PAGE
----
Friday, December 9, 2016

Spinning, dyeing, and the learning curve

Today there was more work with the distaff, and the discovery that I can draft okay with it, but I can't yet coordinate the spinning speed and the drafting, so I am getting some wildly arty yarn. But I also found that, since I opened up the roving to dress the distaff,  and made it much fluffier and airfilled, I was able to take a handful, and spin out of my hand, as seen on the best videos. 

And it made some of the best, fine, consistent yarn to date. And it suits me physically better than all the other experiments in spinning.  One of the real advantages of spindle spinning is that it's one of the few arts where you can literally see your learning curve, for better or worse.  The light and the contrast with the background magnified the size of the yarn a bit, so it's all a bit finer than you see.

I thought I'd show you today's output, to explain this.  See the fat yarn underneath there?  clumsy work with the spindle, and lack of timing.  Nice for art, hopeless for knitting. Then you see how it gets a bit better, which was when I held the spindle in my hand. Then, once I just take a fistful of fluff and spin from that, see the greatly improved yarn on the top layer?  If I can do that at will, I will have come a long way.  

By the time I'd done this much, I was actually a bit fatigued. I had finished up some knitting for myself, slippers now on feet, and done some dyeing, and various other things involving going out and running about, so the spinning was only a part of the day. That and watching numerous  videos of various little old ladies across the world spinning like dervishes.   But these three stages illustrate how you can see the results of different approaches, all on the same spindle.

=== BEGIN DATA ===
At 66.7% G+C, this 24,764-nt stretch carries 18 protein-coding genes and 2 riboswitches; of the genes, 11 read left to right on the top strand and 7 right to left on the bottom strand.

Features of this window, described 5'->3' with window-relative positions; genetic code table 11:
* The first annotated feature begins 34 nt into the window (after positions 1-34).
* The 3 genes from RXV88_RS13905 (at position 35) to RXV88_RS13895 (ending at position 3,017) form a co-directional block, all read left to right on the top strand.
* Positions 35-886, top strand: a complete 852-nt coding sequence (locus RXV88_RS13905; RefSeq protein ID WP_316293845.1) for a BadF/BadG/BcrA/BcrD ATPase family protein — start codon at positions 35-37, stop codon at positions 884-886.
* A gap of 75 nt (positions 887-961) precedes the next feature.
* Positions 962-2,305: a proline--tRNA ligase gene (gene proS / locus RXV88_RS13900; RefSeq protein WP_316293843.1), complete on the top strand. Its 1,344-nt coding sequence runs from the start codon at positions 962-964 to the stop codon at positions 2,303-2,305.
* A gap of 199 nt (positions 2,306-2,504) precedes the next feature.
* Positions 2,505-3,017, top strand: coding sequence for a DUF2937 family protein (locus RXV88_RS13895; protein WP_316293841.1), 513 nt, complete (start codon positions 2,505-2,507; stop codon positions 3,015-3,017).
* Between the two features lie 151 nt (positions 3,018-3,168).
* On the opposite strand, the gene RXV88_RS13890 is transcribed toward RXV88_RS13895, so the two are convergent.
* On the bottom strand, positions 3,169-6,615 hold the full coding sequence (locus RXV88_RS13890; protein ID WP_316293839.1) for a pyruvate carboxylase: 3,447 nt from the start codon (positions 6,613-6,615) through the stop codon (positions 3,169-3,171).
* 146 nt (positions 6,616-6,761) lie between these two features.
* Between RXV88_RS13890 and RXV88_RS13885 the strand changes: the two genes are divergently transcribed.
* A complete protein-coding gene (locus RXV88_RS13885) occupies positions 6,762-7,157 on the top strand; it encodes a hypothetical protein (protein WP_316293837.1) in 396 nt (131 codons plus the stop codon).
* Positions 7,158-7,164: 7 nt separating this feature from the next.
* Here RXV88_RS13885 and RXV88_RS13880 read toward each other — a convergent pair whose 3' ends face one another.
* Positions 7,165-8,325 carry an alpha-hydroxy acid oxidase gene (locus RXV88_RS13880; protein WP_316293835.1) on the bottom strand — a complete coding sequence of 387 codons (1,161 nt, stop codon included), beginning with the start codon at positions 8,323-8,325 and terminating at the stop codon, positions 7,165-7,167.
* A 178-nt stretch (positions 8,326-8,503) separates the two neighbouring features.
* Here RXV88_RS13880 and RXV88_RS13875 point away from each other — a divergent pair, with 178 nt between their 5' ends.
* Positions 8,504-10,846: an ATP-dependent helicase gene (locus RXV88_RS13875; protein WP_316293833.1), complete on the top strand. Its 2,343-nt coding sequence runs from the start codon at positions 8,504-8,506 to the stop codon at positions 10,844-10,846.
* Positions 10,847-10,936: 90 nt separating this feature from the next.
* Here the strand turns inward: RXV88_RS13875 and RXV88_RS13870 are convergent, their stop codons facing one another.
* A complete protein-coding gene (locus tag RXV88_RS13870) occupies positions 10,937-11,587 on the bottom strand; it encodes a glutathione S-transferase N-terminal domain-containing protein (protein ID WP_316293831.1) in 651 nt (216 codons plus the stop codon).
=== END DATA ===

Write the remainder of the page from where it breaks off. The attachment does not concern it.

About the dyeing: this is an experiment I'm trying.  Natural dyes I had in the freezer from last year, mixture of red maple and red onionskins, and I put in ready wound balls of yarn, merino.  This is to see what sort of effect it will have, with any luck a gently variegated color.  I brought dye and yarn to the boil then let it simmer an hour, then turned off the heat, and I'll take a look tomorrow and see what happened.  Meanwhile there's a lovely smell of sheep in the kitchen.  When I rinse and get the balls of yarn dried, I will find out what the effect is of plunging them in without unrolling them.  I checked a few minutes ago and see that the pigment is going out of the dye liquid, so this is a good sign that it's being absorbed into the yarn.

All this time I had Sarah Vowell's "Wordy Shipmates" going on audio, having given up on reading it in the very small print of the paper book, but she's too good not to read.  Very good researcher and historian and very funny writer, very able to spot parallels to politics today. 

This one is about the Massachusetts Bay Colony founding and all the writing, endless amounts they did, and the impassioned debates, on the vexed subjects of religion, the King, God, and who was boss between them, etc.  All the while close to starving and being pretty uncomfortable in savage winter weather, but insisting God was good to them, all the same. 

Very good American history.  She never fails.  And her audio -- her own voice mainly, but with actors playing the dialog for Winthrop, Roger Williams, etc --is a really good accompaniment to historical spinning, come to think of it.

1 comment:

  1. you have me scouring YouTube for spinning ladies, and yes, they all seem to have that deedly deedly music in the background, I rather like it, makes me wish I could dance to it, but after a few minutes you realize you've forgotten what you came for.

    If, If, if. I envy you your patience, and applaud the progress. it's always a treat when you can see such lovely visible progress so quickly, gives you encouragment for the future.


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